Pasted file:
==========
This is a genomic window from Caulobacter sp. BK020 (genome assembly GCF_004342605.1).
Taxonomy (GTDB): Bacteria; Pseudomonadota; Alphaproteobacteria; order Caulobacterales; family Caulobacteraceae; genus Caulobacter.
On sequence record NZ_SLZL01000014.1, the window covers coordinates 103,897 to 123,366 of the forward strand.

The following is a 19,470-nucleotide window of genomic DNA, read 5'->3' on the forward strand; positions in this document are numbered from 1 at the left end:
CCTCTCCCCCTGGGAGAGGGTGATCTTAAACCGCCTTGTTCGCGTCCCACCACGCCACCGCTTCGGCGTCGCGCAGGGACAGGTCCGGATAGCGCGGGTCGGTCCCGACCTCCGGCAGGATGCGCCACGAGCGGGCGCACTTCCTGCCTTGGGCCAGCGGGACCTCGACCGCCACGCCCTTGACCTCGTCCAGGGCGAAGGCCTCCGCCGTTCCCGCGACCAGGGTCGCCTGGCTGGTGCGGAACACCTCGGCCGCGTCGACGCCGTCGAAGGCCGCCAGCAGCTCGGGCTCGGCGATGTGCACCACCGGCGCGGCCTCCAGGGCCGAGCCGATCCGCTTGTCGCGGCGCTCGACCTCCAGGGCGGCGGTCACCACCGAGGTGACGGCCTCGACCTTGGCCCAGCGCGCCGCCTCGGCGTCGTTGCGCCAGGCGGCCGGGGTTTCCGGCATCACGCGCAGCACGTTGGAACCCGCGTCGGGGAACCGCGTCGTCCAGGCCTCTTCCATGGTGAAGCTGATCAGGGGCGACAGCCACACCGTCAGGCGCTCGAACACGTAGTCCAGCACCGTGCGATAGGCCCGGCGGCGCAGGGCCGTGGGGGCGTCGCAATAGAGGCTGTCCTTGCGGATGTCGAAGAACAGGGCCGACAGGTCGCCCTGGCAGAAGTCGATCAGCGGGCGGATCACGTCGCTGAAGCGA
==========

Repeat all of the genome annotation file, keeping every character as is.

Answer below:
This is a genomic window from Caulobacter sp. BK020 (genome assembly GCF_004342605.1).
Taxonomy (GTDB): Bacteria; Pseudomonadota; Alphaproteobacteria; order Caulobacterales; family Caulobacteraceae; genus Caulobacter.
On sequence record NZ_SLZL01000014.1, the window covers coordinates 103,897 to 123,366 of the forward strand.

The following is a 19,470-nucleotide window of genomic DNA, read 5'->3' on the forward strand; positions in this document are numbered from 1 at the left end:
CCTCTCCCCCTGGGAGAGGGTGATCTTAAACCGCCTTGTTCGCGTCCCACCACGCCACCGCTTCGGCGTCGCGCAGGGACAGGTCCGGATAGCGCGGGTCGGTCCCGACCTCCGGCAGGATGCGCCACGAGCGGGCGCACTTCCTGCCTTGGGCCAGCGGGACCTCGACCGCCACGCCCTTGACCTCGTCCAGGGCGAAGGCCTCCGCCGTTCCCGCGACCAGGGTCGCCTGGCTGGTGCGGAACACCTCGGCCGCGTCGACGCCGTCGAAGGCCGCCAGCAGCTCGGGCTCGGCGATGTGCACCACCGGCGCGGCCTCCAGGGCCGAGCCGATCCGCTTGTCGCGGCGCTCGACCTCCAGGGCGGCGGTCACCACCGAGGTGACGGCCTCGACCTTGGCCCAGCGCGCCGCCTCGGCGTCGTTGCGCCAGGCGGCCGGGGTTTCCGGCATCACGCGCAGCACGTTGGAACCCGCGTCGGGGAACCGCGTCGTCCAGGCCTCTTCCATGGTGAAGCTGATCAGGGGCGACAGCCACACCGTCAGGCGCTCGAACACGTAGTCCAGCACCGTGCGATAGGCCCGGCGGCGCAGGGCCGTGGGGGCGTCGCAATAGAGGCTGTCCTTGCGGATGTCGAAGAACAGGGCCGACAGGTCGCCCTGGCAGAAGTCGATCAGCGGGCGGATCACGTCGCTGAAGCGA